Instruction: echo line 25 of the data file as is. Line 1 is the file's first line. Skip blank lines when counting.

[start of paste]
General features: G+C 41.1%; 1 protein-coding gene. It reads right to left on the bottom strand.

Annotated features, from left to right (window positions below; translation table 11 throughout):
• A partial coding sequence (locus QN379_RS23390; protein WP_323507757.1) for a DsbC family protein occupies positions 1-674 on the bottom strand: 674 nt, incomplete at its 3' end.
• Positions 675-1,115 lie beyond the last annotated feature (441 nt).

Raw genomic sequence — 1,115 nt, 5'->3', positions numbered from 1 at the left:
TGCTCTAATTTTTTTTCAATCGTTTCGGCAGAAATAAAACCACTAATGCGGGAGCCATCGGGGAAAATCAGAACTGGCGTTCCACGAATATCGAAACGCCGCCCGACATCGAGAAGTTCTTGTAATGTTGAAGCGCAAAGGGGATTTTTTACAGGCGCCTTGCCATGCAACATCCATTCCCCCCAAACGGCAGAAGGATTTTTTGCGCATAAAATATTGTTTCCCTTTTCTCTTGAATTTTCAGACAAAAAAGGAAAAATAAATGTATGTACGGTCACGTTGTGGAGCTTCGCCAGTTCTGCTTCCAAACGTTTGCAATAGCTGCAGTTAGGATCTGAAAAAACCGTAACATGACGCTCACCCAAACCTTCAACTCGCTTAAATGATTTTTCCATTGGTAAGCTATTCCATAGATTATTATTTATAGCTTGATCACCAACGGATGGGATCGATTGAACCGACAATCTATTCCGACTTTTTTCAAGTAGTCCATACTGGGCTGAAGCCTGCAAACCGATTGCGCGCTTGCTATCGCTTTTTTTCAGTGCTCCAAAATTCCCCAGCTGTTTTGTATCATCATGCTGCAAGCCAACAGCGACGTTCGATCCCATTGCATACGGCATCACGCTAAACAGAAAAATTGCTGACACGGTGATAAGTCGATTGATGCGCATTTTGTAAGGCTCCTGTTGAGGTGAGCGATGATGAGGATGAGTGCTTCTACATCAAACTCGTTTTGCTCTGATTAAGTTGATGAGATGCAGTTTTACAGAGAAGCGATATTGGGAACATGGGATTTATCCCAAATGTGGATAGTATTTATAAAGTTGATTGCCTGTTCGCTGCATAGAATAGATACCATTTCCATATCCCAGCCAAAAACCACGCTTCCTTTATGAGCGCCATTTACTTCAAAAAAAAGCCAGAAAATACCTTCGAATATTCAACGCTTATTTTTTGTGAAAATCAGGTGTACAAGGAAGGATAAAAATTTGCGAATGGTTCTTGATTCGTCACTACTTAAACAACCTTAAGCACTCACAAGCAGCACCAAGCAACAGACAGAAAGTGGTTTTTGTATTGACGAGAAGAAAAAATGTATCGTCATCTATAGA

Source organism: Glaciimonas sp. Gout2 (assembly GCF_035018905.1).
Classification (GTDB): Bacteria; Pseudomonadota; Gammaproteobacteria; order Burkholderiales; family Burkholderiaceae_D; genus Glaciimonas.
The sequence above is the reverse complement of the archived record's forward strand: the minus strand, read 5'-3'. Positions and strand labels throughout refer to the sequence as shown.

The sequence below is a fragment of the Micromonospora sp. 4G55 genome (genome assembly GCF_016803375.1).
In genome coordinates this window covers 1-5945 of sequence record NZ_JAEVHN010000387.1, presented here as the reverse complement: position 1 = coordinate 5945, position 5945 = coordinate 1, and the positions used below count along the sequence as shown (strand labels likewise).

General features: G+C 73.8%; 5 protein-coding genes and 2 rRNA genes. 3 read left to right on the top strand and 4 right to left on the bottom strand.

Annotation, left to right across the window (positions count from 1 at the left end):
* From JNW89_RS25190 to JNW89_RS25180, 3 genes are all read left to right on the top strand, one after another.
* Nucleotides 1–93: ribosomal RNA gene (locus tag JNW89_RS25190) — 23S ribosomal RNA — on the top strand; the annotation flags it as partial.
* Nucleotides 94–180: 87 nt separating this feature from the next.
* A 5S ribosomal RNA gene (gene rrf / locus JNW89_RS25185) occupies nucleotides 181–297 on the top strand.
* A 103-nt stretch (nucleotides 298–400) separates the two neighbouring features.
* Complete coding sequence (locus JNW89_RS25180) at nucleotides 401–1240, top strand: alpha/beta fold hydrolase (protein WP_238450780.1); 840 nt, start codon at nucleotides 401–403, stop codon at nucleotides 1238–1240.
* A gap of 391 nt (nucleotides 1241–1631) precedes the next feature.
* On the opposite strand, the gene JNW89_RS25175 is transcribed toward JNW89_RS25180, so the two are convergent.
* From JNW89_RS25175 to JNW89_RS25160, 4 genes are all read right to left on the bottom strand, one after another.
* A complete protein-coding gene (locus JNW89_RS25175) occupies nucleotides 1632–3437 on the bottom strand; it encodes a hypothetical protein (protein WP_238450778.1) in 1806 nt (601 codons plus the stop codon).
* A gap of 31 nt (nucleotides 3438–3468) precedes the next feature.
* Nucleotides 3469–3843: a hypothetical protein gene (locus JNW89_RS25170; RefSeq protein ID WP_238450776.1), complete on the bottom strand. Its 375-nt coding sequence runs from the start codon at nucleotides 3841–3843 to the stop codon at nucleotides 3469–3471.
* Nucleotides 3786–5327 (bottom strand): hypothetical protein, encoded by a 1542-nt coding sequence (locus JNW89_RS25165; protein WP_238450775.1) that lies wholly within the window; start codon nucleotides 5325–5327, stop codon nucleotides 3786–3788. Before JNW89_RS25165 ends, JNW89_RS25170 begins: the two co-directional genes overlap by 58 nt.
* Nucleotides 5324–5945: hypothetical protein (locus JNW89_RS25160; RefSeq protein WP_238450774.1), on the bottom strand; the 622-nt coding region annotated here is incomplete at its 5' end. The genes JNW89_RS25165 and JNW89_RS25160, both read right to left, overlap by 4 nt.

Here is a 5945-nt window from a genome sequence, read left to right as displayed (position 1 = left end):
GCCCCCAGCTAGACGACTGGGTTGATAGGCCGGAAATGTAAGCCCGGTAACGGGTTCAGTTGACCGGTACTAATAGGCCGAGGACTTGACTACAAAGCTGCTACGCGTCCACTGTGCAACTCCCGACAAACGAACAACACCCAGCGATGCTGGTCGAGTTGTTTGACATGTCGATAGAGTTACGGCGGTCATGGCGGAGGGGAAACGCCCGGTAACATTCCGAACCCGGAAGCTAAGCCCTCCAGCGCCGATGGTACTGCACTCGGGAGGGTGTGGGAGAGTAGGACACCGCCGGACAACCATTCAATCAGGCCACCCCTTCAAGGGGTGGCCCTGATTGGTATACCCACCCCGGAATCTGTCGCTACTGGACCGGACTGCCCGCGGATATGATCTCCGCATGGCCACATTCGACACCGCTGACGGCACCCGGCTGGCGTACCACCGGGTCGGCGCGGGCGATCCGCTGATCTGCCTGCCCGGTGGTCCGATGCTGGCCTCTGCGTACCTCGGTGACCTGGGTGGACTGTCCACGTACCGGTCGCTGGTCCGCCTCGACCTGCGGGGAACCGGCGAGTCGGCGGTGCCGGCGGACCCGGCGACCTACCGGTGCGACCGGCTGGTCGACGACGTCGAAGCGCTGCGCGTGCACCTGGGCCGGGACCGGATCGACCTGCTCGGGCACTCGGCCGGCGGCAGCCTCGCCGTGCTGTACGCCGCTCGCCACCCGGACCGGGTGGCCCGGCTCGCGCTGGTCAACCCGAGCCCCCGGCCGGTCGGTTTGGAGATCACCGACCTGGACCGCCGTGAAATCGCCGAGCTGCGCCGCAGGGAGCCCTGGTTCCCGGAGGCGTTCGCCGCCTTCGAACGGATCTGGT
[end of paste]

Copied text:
* Nucleotides 3469–3843: a hypothetical protein gene (locus JNW89_RS25170; RefSeq protein ID WP_238450776.1), complete on the bottom strand. Its 375-nt coding sequence runs from the start codon at nucleotides 3841–3843 to the stop codon at nucleotides 3469–3471.